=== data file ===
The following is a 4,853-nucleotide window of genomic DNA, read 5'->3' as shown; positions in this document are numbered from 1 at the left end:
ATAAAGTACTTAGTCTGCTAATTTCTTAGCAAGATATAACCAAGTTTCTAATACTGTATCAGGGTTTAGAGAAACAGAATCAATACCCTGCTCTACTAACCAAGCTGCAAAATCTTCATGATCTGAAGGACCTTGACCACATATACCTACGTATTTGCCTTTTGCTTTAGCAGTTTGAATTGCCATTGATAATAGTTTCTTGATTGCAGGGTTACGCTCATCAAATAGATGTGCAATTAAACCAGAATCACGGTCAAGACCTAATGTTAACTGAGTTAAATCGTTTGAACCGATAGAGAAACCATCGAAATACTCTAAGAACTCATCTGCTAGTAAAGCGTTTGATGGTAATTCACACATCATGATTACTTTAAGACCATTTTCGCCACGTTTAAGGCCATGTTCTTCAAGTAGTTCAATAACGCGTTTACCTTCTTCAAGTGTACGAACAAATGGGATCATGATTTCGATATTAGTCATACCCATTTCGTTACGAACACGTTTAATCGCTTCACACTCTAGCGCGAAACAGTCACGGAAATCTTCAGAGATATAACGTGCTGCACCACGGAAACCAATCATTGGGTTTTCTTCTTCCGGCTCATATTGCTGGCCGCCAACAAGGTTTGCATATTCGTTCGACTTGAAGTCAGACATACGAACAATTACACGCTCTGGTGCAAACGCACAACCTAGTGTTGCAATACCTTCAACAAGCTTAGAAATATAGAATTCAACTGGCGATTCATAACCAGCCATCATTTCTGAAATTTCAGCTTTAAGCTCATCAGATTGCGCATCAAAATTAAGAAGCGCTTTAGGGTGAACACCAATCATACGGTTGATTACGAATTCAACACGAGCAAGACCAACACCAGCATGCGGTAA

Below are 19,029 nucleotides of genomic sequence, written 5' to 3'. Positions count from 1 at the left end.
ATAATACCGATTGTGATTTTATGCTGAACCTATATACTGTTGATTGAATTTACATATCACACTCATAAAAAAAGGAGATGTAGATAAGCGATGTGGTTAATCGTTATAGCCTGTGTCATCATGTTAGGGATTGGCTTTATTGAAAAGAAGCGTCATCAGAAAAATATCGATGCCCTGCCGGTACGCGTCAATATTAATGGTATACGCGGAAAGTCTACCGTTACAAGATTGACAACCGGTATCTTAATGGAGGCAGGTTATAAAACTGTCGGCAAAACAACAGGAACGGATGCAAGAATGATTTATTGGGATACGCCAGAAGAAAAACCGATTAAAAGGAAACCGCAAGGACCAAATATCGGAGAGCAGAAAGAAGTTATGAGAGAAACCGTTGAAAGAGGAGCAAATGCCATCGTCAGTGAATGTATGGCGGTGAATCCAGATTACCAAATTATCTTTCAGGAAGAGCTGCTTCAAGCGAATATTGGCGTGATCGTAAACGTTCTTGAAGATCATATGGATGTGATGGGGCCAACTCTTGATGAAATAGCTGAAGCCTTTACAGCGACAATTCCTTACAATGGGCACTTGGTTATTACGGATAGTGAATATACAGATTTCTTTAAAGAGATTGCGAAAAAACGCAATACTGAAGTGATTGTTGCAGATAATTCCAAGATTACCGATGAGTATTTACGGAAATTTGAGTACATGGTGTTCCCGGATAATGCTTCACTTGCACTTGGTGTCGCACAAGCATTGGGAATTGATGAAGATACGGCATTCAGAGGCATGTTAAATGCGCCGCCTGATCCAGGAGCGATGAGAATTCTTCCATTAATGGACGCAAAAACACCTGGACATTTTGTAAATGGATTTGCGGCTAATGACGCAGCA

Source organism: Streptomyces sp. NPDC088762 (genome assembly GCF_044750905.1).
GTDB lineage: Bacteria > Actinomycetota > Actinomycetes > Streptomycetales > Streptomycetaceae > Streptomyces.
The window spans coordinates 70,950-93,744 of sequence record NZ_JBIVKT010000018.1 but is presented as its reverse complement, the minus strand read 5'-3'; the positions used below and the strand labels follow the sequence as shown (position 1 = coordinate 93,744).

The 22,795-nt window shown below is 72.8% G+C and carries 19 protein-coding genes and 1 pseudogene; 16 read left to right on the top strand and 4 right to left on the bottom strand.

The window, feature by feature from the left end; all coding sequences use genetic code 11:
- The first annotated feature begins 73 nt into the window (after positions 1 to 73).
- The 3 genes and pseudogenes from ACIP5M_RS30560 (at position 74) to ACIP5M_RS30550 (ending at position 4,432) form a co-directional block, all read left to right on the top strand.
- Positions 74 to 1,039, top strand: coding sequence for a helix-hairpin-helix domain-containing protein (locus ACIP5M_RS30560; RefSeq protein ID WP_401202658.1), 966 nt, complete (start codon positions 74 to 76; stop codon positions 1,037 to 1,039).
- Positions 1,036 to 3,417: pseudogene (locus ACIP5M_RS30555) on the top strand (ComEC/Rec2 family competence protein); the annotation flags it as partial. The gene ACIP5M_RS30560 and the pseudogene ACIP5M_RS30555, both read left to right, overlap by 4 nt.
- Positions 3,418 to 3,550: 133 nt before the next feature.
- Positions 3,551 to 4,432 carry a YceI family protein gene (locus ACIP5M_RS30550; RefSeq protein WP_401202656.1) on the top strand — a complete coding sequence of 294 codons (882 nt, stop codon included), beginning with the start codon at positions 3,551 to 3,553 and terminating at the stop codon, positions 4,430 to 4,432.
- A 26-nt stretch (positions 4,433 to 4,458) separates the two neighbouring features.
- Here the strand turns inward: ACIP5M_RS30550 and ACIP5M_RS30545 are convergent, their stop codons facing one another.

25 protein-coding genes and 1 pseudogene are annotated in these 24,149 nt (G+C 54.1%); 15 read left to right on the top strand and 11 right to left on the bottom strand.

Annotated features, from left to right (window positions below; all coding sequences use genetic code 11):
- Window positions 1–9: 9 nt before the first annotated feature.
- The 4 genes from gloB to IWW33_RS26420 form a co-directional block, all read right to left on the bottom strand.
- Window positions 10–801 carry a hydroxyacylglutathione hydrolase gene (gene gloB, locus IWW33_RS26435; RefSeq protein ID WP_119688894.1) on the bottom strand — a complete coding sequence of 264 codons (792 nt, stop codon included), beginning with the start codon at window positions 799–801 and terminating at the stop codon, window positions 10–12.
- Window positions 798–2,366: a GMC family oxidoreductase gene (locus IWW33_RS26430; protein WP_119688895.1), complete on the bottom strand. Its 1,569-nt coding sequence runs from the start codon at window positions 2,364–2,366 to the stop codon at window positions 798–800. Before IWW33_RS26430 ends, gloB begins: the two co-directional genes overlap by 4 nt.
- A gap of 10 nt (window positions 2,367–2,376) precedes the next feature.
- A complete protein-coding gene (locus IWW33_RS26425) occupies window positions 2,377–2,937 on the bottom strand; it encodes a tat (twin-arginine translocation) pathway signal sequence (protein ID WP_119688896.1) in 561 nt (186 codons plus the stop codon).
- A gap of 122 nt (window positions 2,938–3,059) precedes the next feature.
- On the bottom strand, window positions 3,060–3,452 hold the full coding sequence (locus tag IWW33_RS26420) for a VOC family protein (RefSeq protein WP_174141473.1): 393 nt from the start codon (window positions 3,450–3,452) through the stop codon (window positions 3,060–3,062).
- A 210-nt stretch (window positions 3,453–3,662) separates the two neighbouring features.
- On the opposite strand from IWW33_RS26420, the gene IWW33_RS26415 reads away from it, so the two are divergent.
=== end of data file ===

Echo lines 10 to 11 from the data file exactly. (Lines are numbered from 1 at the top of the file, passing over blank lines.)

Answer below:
- The first annotated feature begins 73 nt into the window (after positions 1 to 73).
- The 3 genes and pseudogenes from ACIP5M_RS30560 (at position 74) to ACIP5M_RS30550 (ending at position 4,432) form a co-directional block, all read left to right on the top strand.